One day the mailman found Aunt Tillie’s house wide open with no sign of her. It was bitter cold, yet all the doors and windows were open. It had snowed the day before and there were no tracks to or from the house. Nothing was missing, including her car. They searched for days—even offered a reward. They never found her. People say she still haunts the old place.
“You start opening the living room walls,” I said, “and I’ll begin upstairs.”
Mattie and I began gutting Aunt Tillie’s timeworn home. I was pleased she had sacrificed her college holiday and was thankful for the company. I’d had too many lonely days since I retired. Too many lonely nights since her mother died.
I had just uncovered an old timber when Mattie screamed.
Thinking rat, I tore down the stairs. “Mattie! What’s the matter?”
Mattie stood transfixed, a fist in her mouth, her other hand pointing. A wood stove stood in one corner, a diagonal wall behind it. Broken lath and plaster hung askew, revealing the wall cavity. I struggled to comprehend the vision before us.
A desiccated corpse stared vacantly. Wisps of hair curled around a gruesome skull, its wrinkled skin stretched over snarling teeth. The skeleton wore a faded housedress, greyed with decades of dust.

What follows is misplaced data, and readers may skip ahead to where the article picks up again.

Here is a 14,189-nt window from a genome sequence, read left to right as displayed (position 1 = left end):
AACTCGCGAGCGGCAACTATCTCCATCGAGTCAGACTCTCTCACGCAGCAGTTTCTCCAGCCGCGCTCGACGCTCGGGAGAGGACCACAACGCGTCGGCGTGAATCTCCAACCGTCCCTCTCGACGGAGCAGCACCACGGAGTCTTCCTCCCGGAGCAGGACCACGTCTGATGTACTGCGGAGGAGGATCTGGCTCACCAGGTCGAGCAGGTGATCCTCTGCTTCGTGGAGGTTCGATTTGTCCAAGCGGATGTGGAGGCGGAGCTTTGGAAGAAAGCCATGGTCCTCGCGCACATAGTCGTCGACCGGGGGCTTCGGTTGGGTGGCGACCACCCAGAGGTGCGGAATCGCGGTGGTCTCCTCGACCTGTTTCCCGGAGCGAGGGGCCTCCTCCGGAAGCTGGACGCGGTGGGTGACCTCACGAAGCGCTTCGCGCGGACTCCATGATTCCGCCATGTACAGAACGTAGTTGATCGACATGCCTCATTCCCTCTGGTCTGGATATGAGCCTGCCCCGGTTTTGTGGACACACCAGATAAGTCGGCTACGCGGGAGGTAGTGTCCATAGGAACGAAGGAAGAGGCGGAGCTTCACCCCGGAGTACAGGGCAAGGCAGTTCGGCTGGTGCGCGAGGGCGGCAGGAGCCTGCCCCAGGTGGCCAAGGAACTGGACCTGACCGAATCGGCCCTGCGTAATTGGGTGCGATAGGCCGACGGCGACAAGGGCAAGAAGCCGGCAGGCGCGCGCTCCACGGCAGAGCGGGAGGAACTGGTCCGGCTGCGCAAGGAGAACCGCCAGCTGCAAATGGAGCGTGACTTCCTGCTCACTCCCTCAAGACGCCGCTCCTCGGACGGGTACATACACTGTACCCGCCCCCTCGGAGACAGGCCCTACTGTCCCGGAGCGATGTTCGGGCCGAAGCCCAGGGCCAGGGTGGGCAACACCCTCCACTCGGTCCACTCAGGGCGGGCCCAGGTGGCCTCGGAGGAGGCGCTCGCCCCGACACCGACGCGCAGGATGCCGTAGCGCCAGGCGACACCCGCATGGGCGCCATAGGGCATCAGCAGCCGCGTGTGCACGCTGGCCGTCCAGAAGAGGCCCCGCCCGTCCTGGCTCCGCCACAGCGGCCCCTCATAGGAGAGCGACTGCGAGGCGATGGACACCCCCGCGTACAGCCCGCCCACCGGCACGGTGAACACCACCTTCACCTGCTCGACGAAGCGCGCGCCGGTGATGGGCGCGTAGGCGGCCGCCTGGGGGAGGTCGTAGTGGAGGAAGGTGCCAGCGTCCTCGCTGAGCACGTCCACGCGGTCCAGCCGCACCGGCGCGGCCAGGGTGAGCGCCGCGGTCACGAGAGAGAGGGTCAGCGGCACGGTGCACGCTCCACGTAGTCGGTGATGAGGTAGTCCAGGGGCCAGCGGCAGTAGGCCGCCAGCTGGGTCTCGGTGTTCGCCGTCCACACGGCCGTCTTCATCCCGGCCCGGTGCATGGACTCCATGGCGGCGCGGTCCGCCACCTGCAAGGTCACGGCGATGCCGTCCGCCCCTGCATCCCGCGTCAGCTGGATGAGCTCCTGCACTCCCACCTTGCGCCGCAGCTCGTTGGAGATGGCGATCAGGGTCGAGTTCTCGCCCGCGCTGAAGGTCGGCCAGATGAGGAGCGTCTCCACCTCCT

I hugged Mattie to my chest as she trembled and sobbed. I uttered soothing sounds that echoed emptily in my ears.
We sat on our tailgate, wrapped in blankets, sipping hot coffee. A forensic team had scurried about for the last two hours.
I nodded to the deputy. “I guess we found Aunt Tillie. Any idea how she ended up inside that wall?”
“We’ll never know, but we have a theory. Tillie heated her place with wood. Our guys checked the chimney, and it’s clogged with creosote. If the wood stove started smoking, she would’ve aired out the house by opening up the doors and windows.”
“That would explain the house, but not Tillie,” I said.
“I’m getting to that. There’s a dormer in the attic where she could inspect the chimney. We found broken floorboards up there. She must have fallen into the gap between the chimney and the wall and knocked herself out. That’s why no one found her that day—she was unconscious. And that’s why there were no footprints in the snow. She never left the house. She died in the wall.”
Mattie shivered. “How horrible.”
I grimaced. “Wouldn’t there have been—an odor?”
“The weather was frigid that day. By the time the body thawed and decomposed, the sheriff had boarded up the place. Everyone else avoided the spooky house.”
We thanked him and he left.
“We’ll plan a funeral for your namesake,” I said.
“I named you after her—Matilda. You chose the nickname Mattie, but she preferred Tillie.”
“Poor Aunt Tillie.” She looked at me. “I hope her ghost will accept our changes. We are installing electric heat, right?”
Note: This story won 1st Place in the Florida Chapter of the Mystery Writers of America’s Second Annual Flash Fiction Contest.